Figure 3. A Colonic Habitant. Microbial flora within the colon are able to digest polysaccharides that float by, which would otherwise be indigestible.

In the developed world, where nutrients are plentiful, colonic fermentation is not essential for survival. However, in areas where diets are high in plant polysaccharides and easily digestible nutrients are scarce, colonic fermentation could mean the difference between life and death. There is also evidence that E. coli within the colon produce vitamin K, which the human body requires for the process of blood clotting. The colon is a very complex microbial environment that we are only beginning to understand.


Relative to other microbial populations of the human body little is known about the normal flora of the vaginal tract. The predominant bacterial species are Lactobacillus. As is the case in other areas of the body, the presence of normal flora in the vaginal tract appears to have a protective role since women taking antibiotics for acne or urinary tract infections who have reduced levels of Lactobacillus often develop yeast infections. It is thought that Lactobacillus may prevent the growth of yeast by producing hydrogen peroxide, a bi-product of bacterial metabolism.

Bringing it All Together

The examples presented above describe a few examples of normal flora around the human body. From these examples several common themes can be extracted and to summarize, let’s discuss these themes:

1. Bacteria perform physiological, nutritional and protective functions in the human body.

2. Maintaining a balance is crucial. Normal flora consists of communities of bacteria that function as microbial ecosystems. If these ecosystems are disrupted the consequences can be unpredictable. Antibiotics, tissue damage, medical procedures, changes in diet, and the introduction of new pathogens are examples of changes that can affect your normal flora.

3. We are only beginning to appreciate the complexity and function of normal flora in the human body. Our understanding of microbial communities has been limited by our ability to culture microbes in the laboratory environment. It is thought that less that less than 1% of bacteria will grow on standard laboratory media. That means that we have yet to explore greater than 99% the microbial world. Today, new technologies such as the polymerase chain reaction (PCR), high-throughput DNA sequencing and DNA microarrays are starting to provide glimpses into these microbial ecosystems. Researchers have suggested that it is now time to embark on a “second human genome project [6]” where the genomic sequences of the microbes making up our normal flora are determined. Advancing our understanding of normal flora will provide us with fundamental information about who we are.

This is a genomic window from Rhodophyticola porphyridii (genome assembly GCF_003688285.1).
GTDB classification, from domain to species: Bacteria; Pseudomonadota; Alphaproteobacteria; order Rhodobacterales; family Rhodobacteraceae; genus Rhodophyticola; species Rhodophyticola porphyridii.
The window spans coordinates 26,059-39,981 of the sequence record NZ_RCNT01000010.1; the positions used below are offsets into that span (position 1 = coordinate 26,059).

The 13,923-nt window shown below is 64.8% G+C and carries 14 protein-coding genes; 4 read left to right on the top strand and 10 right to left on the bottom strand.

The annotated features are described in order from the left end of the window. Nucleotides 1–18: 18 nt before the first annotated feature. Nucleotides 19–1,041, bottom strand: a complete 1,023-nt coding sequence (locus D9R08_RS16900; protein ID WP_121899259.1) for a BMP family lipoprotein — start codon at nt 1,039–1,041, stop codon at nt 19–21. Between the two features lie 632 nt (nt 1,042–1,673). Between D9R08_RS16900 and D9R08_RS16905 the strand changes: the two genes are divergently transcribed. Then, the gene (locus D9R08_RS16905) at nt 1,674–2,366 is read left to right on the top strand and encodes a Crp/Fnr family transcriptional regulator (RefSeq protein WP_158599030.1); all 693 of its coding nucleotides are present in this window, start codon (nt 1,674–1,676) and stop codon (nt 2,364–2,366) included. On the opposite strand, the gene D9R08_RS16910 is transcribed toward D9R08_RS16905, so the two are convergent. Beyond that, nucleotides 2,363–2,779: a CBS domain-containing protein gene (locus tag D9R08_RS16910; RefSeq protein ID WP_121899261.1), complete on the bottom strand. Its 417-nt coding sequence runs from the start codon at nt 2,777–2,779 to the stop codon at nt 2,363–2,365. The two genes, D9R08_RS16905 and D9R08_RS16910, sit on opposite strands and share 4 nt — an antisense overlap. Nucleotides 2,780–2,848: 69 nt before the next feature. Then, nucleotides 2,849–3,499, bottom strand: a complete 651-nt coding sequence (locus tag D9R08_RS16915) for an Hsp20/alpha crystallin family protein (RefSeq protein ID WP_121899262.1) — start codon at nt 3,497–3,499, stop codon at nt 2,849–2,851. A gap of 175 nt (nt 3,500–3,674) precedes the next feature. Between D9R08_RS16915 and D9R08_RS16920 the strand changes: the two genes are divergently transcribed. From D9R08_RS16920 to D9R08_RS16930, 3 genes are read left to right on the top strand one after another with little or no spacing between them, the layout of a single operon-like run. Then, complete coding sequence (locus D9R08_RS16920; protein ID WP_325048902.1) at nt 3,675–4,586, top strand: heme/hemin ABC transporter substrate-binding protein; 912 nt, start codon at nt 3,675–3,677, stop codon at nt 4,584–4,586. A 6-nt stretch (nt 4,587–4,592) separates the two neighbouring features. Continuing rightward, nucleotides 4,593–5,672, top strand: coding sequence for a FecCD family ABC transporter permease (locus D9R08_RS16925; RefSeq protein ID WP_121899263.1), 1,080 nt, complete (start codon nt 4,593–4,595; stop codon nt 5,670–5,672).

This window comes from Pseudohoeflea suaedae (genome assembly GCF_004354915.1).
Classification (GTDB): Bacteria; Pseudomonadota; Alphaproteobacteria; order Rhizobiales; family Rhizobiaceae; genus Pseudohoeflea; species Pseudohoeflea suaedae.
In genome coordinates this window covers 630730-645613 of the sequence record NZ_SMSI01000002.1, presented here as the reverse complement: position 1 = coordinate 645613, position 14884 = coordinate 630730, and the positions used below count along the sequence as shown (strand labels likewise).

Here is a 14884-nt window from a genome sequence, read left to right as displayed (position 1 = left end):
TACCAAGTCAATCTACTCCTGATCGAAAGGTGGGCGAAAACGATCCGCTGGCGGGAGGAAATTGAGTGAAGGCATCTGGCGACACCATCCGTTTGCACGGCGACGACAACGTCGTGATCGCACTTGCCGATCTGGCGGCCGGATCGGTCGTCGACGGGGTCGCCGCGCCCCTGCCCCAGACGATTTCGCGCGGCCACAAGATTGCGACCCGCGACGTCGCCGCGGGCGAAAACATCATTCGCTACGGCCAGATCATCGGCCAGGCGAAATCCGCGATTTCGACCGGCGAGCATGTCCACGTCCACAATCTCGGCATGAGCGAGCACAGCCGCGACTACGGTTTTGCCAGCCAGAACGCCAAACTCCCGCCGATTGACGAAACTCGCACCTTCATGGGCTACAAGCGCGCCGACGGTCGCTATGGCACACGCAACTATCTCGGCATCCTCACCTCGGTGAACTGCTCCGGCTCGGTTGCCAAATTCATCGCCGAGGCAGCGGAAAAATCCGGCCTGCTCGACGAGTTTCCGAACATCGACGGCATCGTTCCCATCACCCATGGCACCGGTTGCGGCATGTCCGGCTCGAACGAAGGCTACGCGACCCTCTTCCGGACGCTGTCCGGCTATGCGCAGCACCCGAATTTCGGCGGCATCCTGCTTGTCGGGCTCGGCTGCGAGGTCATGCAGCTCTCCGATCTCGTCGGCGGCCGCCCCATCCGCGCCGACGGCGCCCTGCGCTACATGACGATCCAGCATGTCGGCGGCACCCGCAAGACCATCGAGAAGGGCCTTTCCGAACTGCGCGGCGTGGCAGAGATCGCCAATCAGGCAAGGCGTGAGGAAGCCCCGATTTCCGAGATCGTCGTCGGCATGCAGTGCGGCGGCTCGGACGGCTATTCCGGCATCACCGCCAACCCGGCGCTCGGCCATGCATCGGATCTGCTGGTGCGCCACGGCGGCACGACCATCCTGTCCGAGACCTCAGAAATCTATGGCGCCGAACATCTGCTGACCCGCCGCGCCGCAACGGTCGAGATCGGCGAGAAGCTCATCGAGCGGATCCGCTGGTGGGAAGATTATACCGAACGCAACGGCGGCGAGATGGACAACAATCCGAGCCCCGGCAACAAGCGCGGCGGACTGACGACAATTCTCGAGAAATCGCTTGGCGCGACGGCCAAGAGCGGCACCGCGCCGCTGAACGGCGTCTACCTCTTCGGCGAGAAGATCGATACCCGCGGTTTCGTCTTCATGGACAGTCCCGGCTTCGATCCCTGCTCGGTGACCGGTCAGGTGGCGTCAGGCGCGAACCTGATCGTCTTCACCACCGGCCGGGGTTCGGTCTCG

Additional Reading

1. Staley JT, Reysenbach AL, eds. 2002. Biodiversity of Microbial Life: Foundation of Earth’s Biosphere. New York: Wiley. 552p.

2. English MP. 1982. Microbes, Man, and Animals: The Natural History of Microbial Interactions. New York: Wiley. 342p.

3. Postgate JR. 2000. Microbes and Man. Oxford, UK; New York: Cambridge University Press. 373p.

4. Guarner F, Malagelada JR. 2003. Gut flora in health and disease. Lancet 361(9356): 512-9.


1. Salyers AA, Whitt DD. 2000. Microbiology: Diversity, Disease and the Environment. Bethesda Maryland: Fitzgerald Science Press.

2. Todar K. 2002. The Normal Bacterial Flora of Animals. University of Wisconsin Department of Bacteriology. Website

3. Hillman JD. 2002. Genetically modified Streptococcus mutans for the prevention of dental caries. Antonie Van Leeuwenhoek 82(1-4): 361-6.

4. Lynch NA. Helicobacter pylori and Ulcers: a Paradigm Revised. Federation of American Society for Experimental Biology. Website

5. Whitfield J. 2003. Gut reaction. Nature 423: 583-584.

6. Relman DA, Falkow S. 2001. The meaning and impact of the human genome sequence for microbiology. Trends Microbiol 9(5): 206-8.

(Art by Jiang Long)